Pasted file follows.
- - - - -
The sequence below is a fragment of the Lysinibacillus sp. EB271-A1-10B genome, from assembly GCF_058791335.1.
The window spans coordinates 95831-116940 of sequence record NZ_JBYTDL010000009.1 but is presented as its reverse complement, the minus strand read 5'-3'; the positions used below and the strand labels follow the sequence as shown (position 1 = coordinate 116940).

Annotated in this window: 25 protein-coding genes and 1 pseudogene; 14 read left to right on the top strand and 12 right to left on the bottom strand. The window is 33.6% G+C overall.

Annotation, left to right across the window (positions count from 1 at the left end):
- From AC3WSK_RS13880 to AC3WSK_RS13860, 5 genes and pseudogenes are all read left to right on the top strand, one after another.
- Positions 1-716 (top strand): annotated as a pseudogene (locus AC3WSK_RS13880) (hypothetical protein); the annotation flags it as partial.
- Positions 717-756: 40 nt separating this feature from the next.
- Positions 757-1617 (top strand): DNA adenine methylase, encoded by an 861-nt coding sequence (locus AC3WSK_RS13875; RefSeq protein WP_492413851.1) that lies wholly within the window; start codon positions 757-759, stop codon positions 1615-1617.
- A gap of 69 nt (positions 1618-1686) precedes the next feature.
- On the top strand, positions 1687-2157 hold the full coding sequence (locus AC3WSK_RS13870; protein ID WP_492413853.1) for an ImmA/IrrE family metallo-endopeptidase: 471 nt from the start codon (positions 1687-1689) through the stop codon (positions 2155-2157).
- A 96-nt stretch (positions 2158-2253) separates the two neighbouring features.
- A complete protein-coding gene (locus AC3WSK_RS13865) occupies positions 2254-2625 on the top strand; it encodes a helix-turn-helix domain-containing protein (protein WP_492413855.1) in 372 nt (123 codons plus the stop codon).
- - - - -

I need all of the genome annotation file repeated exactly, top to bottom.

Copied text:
The sequence below is a fragment of the Lysinibacillus sp. EB271-A1-10B genome, from assembly GCF_058791335.1.
The window spans coordinates 95831-116940 of sequence record NZ_JBYTDL010000009.1 but is presented as its reverse complement, the minus strand read 5'-3'; the positions used below and the strand labels follow the sequence as shown (position 1 = coordinate 116940).

Annotated in this window: 25 protein-coding genes and 1 pseudogene; 14 read left to right on the top strand and 12 right to left on the bottom strand. The window is 33.6% G+C overall.

Annotation, left to right across the window (positions count from 1 at the left end):
- From AC3WSK_RS13880 to AC3WSK_RS13860, 5 genes and pseudogenes are all read left to right on the top strand, one after another.
- Positions 1-716 (top strand): annotated as a pseudogene (locus AC3WSK_RS13880) (hypothetical protein); the annotation flags it as partial.
- Positions 717-756: 40 nt separating this feature from the next.
- Positions 757-1617 (top strand): DNA adenine methylase, encoded by an 861-nt coding sequence (locus AC3WSK_RS13875; RefSeq protein WP_492413851.1) that lies wholly within the window; start codon positions 757-759, stop codon positions 1615-1617.
- A gap of 69 nt (positions 1618-1686) precedes the next feature.
- On the top strand, positions 1687-2157 hold the full coding sequence (locus AC3WSK_RS13870; protein ID WP_492413853.1) for an ImmA/IrrE family metallo-endopeptidase: 471 nt from the start codon (positions 1687-1689) through the stop codon (positions 2155-2157).
- A 96-nt stretch (positions 2158-2253) separates the two neighbouring features.
- A complete protein-coding gene (locus AC3WSK_RS13865) occupies positions 2254-2625 on the top strand; it encodes a helix-turn-helix domain-containing protein (protein WP_492413855.1) in 372 nt (123 codons plus the stop codon).